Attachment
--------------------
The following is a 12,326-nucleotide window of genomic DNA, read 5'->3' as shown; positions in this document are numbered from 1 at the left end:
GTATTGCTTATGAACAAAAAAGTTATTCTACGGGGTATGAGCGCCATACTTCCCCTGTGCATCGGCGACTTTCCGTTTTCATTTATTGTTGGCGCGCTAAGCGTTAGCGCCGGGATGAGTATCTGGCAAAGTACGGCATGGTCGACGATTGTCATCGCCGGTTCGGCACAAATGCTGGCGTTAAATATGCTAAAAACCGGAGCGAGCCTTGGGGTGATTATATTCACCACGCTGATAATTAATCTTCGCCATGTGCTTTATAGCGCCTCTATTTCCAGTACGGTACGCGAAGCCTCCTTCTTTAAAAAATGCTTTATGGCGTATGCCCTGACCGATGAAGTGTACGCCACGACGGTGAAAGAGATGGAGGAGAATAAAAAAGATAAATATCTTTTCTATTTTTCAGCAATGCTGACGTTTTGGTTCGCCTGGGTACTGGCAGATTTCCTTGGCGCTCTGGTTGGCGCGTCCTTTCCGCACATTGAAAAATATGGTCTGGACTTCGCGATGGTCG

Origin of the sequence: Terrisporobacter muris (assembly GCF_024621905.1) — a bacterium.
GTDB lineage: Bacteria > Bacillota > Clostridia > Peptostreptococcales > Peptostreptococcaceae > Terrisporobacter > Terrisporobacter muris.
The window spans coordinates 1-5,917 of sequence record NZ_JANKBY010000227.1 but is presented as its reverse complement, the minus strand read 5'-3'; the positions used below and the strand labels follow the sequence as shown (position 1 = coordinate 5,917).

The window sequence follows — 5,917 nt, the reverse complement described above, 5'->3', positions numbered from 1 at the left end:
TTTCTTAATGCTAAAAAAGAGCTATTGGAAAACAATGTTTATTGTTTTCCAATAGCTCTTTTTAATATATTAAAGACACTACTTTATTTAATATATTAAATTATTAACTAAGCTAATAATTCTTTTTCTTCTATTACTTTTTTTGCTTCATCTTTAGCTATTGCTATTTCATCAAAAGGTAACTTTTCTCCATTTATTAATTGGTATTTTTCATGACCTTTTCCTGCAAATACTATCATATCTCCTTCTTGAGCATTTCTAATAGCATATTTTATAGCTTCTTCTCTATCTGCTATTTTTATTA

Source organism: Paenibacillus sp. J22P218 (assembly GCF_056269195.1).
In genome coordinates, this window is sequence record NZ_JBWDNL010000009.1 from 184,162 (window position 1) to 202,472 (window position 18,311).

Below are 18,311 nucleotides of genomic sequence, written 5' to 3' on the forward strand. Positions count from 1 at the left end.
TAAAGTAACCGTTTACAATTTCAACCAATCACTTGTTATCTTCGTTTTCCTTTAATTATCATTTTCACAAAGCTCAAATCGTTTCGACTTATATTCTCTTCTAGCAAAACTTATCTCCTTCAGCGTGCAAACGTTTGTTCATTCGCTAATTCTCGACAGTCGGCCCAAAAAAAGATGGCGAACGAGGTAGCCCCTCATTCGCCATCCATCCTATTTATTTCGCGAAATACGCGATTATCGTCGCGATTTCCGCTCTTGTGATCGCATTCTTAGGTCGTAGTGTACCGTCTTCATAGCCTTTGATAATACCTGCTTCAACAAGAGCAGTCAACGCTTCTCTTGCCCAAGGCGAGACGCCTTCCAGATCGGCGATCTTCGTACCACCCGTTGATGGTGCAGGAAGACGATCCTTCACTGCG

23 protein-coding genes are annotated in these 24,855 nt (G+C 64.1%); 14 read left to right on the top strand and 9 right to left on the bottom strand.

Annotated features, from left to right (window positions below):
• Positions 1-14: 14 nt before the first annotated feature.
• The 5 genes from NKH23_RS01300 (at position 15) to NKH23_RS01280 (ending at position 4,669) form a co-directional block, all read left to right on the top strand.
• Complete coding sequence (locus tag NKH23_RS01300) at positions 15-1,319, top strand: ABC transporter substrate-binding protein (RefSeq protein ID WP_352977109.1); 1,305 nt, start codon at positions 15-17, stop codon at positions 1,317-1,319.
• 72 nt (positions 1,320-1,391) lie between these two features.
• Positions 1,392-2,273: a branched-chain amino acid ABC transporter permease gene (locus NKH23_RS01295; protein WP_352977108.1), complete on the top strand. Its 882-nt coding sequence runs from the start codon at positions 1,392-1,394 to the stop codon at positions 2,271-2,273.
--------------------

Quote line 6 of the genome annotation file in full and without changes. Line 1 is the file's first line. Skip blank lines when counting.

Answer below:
The window sequence follows — 5,917 nt, the reverse complement described above, 5'->3', positions numbered from 1 at the left end: